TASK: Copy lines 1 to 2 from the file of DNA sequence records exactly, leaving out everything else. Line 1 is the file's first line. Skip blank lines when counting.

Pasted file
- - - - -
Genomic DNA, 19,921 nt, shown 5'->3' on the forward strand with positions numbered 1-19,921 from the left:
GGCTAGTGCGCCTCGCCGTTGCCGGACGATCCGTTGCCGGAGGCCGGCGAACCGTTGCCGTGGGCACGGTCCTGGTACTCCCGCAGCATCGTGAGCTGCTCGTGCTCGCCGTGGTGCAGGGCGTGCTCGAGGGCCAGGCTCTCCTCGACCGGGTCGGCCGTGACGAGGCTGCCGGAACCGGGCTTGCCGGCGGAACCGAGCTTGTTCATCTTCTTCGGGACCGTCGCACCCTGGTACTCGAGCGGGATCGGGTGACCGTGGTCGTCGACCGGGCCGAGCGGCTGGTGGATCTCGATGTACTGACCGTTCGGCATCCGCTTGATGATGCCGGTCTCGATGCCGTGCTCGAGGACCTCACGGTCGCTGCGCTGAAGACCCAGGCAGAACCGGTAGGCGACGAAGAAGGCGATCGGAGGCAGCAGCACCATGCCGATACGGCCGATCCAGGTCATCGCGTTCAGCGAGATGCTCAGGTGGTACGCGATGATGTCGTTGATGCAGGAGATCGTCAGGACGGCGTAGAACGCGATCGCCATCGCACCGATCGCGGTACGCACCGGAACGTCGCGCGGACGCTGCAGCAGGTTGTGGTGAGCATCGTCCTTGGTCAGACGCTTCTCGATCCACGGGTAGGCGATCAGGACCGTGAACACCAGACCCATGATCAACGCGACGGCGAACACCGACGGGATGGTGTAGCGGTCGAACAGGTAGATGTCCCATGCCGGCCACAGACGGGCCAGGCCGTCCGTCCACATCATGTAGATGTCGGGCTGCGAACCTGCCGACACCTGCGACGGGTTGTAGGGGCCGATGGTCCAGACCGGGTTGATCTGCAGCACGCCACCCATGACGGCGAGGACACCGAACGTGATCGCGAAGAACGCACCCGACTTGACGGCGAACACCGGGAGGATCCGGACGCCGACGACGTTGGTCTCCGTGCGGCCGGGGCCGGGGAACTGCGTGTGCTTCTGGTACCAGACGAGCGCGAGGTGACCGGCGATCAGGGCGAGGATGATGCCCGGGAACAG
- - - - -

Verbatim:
Genomic DNA, 19,921 nt, shown 5'->3' on the forward strand with positions numbered 1-19,921 from the left:
GGCTAGTGCGCCTCGCCGTTGCCGGACGATCCGTTGCCGGAGGCCGGCGAACCGTTGCCGTGGGCACGGTCCTGGTACTCCCGCAGCATCGTGAGCTGCTCGTGCTCGCCGTGGTGCAGGGCGTGCTCGAGGGCCAGGCTCTCCTCGACCGGGTCGGCCGTGACGAGGCTGCCGGAACCGGGCTTGCCGGCGGAACCGAGCTTGTTCATCTTCTTCGGGACCGTCGCACCCTGGTACTCGAGCGGGATCGGGTGACCGTGGTCGTCGACCGGGCCGAGCGGCTGGTGGATCTCGATGTACTGACCGTTCGGCATCCGCTTGATGATGCCGGTCTCGATGCCGTGCTCGAGGACCTCACGGTCGCTGCGCTGAAGACCCAGGCAGAACCGGTAGGCGACGAAGAAGGCGATCGGAGGCAGCAGCACCATGCCGATACGGCCGATCCAGGTCATCGCGTTCAGCGAGATGCTCAGGTGGTACGCGATGATGTCGTTGATGCAGGAGATCGTCAGGACGGCGTAGAACGCGATCGCCATCGCACCGATCGCGGTACGCACCGGAACGTCGCGCGGACGCTGCAGCAGGTTGTGGTGAGCATCGTCCTTGGTCAGACGCTTCTCGATCCACGGGTAGGCGATCAGGACCGTGAACACCAGACCCATGATCAACGCGACGGCGAACACCGACGGGATGGTGTAGCGGTCGAACAGGTAGATGTCCCATGCCGGCCACAGACGGGCCAGGCCGTCCGTCCACATCATGTAGATGTCGGGCTGCGAACCTGCCGACACCTGCGACGGGTTGTAGGGGCCGATGGTCCAGACCGGGTTGATCTGCAGCACGCCACCCATGACGGCGAGGACACCGAACGTGATCGCGAAGAACGCACCCGACTTGACGGCGAACACCGGGAGGATCCGGACGCCGACGACGTTGGTCTCCGTGCGGCCGGGGCCGGGGAACTGCGTGTGCTTCTGGTACCAGACGAGCGCGAGGTGACCGGCGATCAGGGCGAGGATGATGCCCGGGAACAG